The big problem with 'porting' .Net as you describe is that a lot of the actual .Net framework is simply a thin veneer over win32. This means in order to 'simply' port .Net, you need to reimplement large chunks of win32 on your target platform.

And don't even talk about .Net 3.0, a good chunk of which *is* WinFx. Do you really think Microsoft is going to implement some of its core functionality for competitor's platforms? Why would they? For that matter, why would they let someone else do it?

No, the reason to use .Net (and the reason I have a job) is because (in my opinion) its a much better way to write windows software than using win32 directly. If you want interoperability go elsewhere, say for example the much maligned Java.

Re:Why Mono and DotNet should synch (-1, Troll)

Anonymous Coward | about 7 years ago | (#18509071)

Fuck you, Nigger.

Re:Why Mono and DotNet should synch (0)

Anonymous Coward | about 7 years ago | (#18509223)

Considering Microsoft gets most of their revenue from Operating Systems then I doubt any of what you said makes sense.

The only reason anything Microsoft works on a non-MS OS is to keep the lawyers off their back.

Re:Why Mono and DotNet should synch (1, Informative)

Anonymous Coward | about 7 years ago | (#18509315)

"Think of all the money in R&D that Microsoft would save"

I would save them nothing, for the obvious reason that they're no doing it.

As for the rest, thanks for pointing out the obvious reasons why developers may like a cross-platform language. I know them. That's why I'm using Java. Any reason I should switch to C#? Is a GUI toolkit running through Wine supposed to look more native or fell less bloated on Linux or MacOSX?

The only developers this would help are those currently writing Windows-only apps. Considering that the one reason Microsoft came up with C# was precisely to prevent those from writing cross platform Java apps, it's easy to see why it's not gonna happen.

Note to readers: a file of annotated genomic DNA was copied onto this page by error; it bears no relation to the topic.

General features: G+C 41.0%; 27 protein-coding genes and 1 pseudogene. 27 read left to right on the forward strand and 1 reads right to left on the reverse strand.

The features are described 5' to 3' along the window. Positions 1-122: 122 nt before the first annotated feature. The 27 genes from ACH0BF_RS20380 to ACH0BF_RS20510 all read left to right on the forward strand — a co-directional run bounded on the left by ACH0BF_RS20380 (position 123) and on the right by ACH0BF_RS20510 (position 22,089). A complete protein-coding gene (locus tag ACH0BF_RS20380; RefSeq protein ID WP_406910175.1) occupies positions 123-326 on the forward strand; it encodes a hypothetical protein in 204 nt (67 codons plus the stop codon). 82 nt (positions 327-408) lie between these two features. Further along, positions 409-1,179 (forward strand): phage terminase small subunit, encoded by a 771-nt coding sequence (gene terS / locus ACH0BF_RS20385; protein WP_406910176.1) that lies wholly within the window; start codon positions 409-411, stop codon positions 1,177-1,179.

And for the record, even if they did, I'd stay well clear anyway. Not taking the risk of ending up with a mass of code that can't use features I need because the latest Linux .NET is suffering "technical difficulties" and possibly won't run on the latest Windows .NET.

Novell Failed With Evolution, so Why Not? (4, Insightful)

filesiteguy (695431) | about 7 years ago | (#18508543)

I've been a SUSE user for about two years now. I have exclusively SUSE on one laptop and dual boot one desktop with Win2K. My other desktops have either SUSE/XP or SUSE/2K at work. I remember the big push after Novell bought Evolution and brought all the Mono developers on board, where they said, 'hey, let's all be one big mono happy family and everyone use Gnome.' Of course, us KDE-fans screamed and pouted and stomped our feet so much, that Novell pulled back to some degree.

I remember back to TechEd (or was it TechNet) 2001 in Atlanta where Bill and Co. introduced .NET to us as "the next big thing." Even back then I thought of it as a half hearted attempt to marginalize Java. (Not that I had any love for Java at the time.) Now, they have the market share they want, we've all got VS 2005 loaded on our machines (next to Netbeans 5.5) and those few who use Linux (including me) as a desktop may want to use C#/Mono to develop. Well, the problem is, there's no good IDE. Monodevelop isn't really up to the same level as VS 2005 or NetBeans (or Eclipse, for that matter) and is currently at a 0.13x release. Who'd want to develop an enterprise-scale application using that?

So, here's Miguel, who failed at getting us enterprise users to adopt Evolution, and he wants us to go with Mono.NET. I particularly love Miguel's naivety in saying he'd want to, "even go as far as Microsoft recommending Mono for all of their developers looking at migration." Migrating from what? Windows? Microsoft doesn't want people to migrate away from Windows. That's the furthest thing on their minds.

In any case, I'll stick to migrating to Java. Now that it is going to be truly OSS, I'll trust them just a wee bit more than our good friends in Redmond.

Forget dot net / mono, use Java (5, Insightful)

d3xt3r (527989) | about 7 years ago | (#18508553)

Seriously, now that Java will be GPL'd, why exactly do we need Mono?